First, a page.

Beaujolais Nouveau Kicks Off The Holidays
Wednesday - November 17, 2010
The third Thursday of November marks the beginning of the holiday season.
Le Beaujolais Nouveau est arrivé! The new vintage of Beaujolais is here.
I have written on the value and phenomenon that is Beaujolais Nouveau. But, in addition, it is an opportunity to herald the greatness that Beaujolais can be.
Greatness and Beaujolais are not two words that most wine drinkers would put together. Yet if you ask the likes of Kermit Lynch and Chuck Furuya, Beaujolais can certainly be great. And I am not talking about how deliciously a bottle of Beaujolais Nouveau pairs with turkey and cranberry dressing on the Thanksgiving table, or even about how perfect drinking a cool glass of Beaujolais Nouveau at a street party in Paris can be. There are some Beaujolais that are really fantastic wines, not just “porch pounders” or carafe wines that are simple and straightforward.
This Beaujolais is Cru Beaujolais. There are 10 unique communes in Beaujolais that make wine that stand out from the rest of the crowd in the region of Beaujolais: Regnie, Fleurie, Morgon, Moulin a Vent, Brouilly, Cote de Brouilly, St. Amour, Julienas, Chenas and Chiroubles. Each has their own specific “terroir” and character that merit their distinction and all made from the Gamay grape. Yet, it is not just the name of the village that makes any of these specific wines great; one must also pay attention to the producer.
As in any trade, there are some producers who make things well, and then there are those who make things that are coveted and looked upon as reference standards. The following is a short list of ones that are worth seeking out as well as being producers whom I have personally visited over the years, so I make no excuse for knowing the wines intimately. Yet, if it were not for the quality of the wine, the soul they represent and character that they give to the maligned Gamay grape, they would not be included on this list. They are in no particular order.
In Fleurie, I must say that I have not tasted any better than from Domaine Chignard. Their Fleurie “Les Moriers” is something very special. Its name evokes character to begin with, but flowers certainly play a huge role in the wine’s aroma and flavor, along with sweet plum and freshly crushed cranberries. It is seductively silky on the palate with an effortless texture and satisfying fruit finish. It has elegance comparable to Pinot Noir and a fruitiness that is incomparable.
Moulin a Vent is known as the most structured of the Cru Beaujolais and the one that can age the longest. At Domaine Diochon, there are no hard angles in the wine. It has a pure, black-and-red fruit character along with a sense of wet, heated stones. It has a deep, piercing dimension of ripeness and an almost black-fruit flavor akin to currants and a hint of spice. Most wonderful with some jambon persillee and even some stewed meat or sausage.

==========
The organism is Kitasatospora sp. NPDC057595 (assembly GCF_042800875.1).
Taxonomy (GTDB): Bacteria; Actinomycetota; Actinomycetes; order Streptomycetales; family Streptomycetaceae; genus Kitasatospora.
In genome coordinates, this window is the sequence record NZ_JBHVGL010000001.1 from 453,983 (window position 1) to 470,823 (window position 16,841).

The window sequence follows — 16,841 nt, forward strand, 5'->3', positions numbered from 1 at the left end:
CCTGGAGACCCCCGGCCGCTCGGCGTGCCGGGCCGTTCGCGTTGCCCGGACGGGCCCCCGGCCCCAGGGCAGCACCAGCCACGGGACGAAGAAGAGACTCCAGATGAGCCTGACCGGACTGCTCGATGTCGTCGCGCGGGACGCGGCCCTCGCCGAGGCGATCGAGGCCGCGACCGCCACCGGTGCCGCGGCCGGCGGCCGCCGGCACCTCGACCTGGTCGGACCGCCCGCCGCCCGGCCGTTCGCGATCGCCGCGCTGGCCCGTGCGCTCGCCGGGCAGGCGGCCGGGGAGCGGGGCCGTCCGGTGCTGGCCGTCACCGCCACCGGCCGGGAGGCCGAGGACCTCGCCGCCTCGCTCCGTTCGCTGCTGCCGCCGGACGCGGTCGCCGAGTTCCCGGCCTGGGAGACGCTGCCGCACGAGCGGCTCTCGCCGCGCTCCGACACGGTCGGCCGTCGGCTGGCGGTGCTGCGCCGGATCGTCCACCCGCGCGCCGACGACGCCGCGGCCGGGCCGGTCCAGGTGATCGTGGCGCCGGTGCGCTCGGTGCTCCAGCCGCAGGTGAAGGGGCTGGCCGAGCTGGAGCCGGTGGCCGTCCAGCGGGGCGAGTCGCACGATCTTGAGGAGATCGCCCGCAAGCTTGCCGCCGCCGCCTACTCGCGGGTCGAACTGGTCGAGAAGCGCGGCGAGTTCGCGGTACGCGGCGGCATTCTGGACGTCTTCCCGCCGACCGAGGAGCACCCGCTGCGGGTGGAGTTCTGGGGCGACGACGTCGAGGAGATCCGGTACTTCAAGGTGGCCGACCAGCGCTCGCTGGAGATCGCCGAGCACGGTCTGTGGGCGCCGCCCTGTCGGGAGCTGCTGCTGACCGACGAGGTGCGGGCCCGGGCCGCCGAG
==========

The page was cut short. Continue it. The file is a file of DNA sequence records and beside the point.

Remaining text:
On the slopes of Cote de Brouilly my heart is split by two domains. On an estate on the hill sits Chateau Thivin, where the Geoffray family has been making wine since 1877 though the estate itself has walls dating back to the 14th century.
Here the wines are generous and welcoming, much like the Geoffray family itself. The wine is joyful with fruit, exuberant even along with a regal not of reserved intensity. It packs black currants and sweet plum alongside a hint of earth.
At Nicole Chanrion’s Domaine de la Voute des Crozes the wine is a bit more “feminine,” with softer edges and a smile inspiring fruitiness that is undeniable.
Morgon is perhaps my favorite of the Crus, as I have had the pleasure of drinking it the most and having the oldest and greatest Beaujolais from this commune. There is certainly no shortage of great producers here. The “Gang of Four” has forever made its mark. Foillard, Thevenet, Breton and Lapierre all can be inspiring producers. Alas, Marcel Lapierre lost his battle with cancer last month, but his son Mathieu will no doubt continue his legacy. And vintage after vintage, the Lapierre Morgon is perhaps the most consistent of them all. This beautiful wine is full of red fruit extracts combined with violets and sandal-wood spice. It is never too tannic, and yet I have never found it lacking in structure next to red meat. It ages superbly well, I might add, gaining in complexity and even fooling some for great red Burgundy. Well, it actually is from Burgundy (Beaujolais is still within the department of Burgundy).
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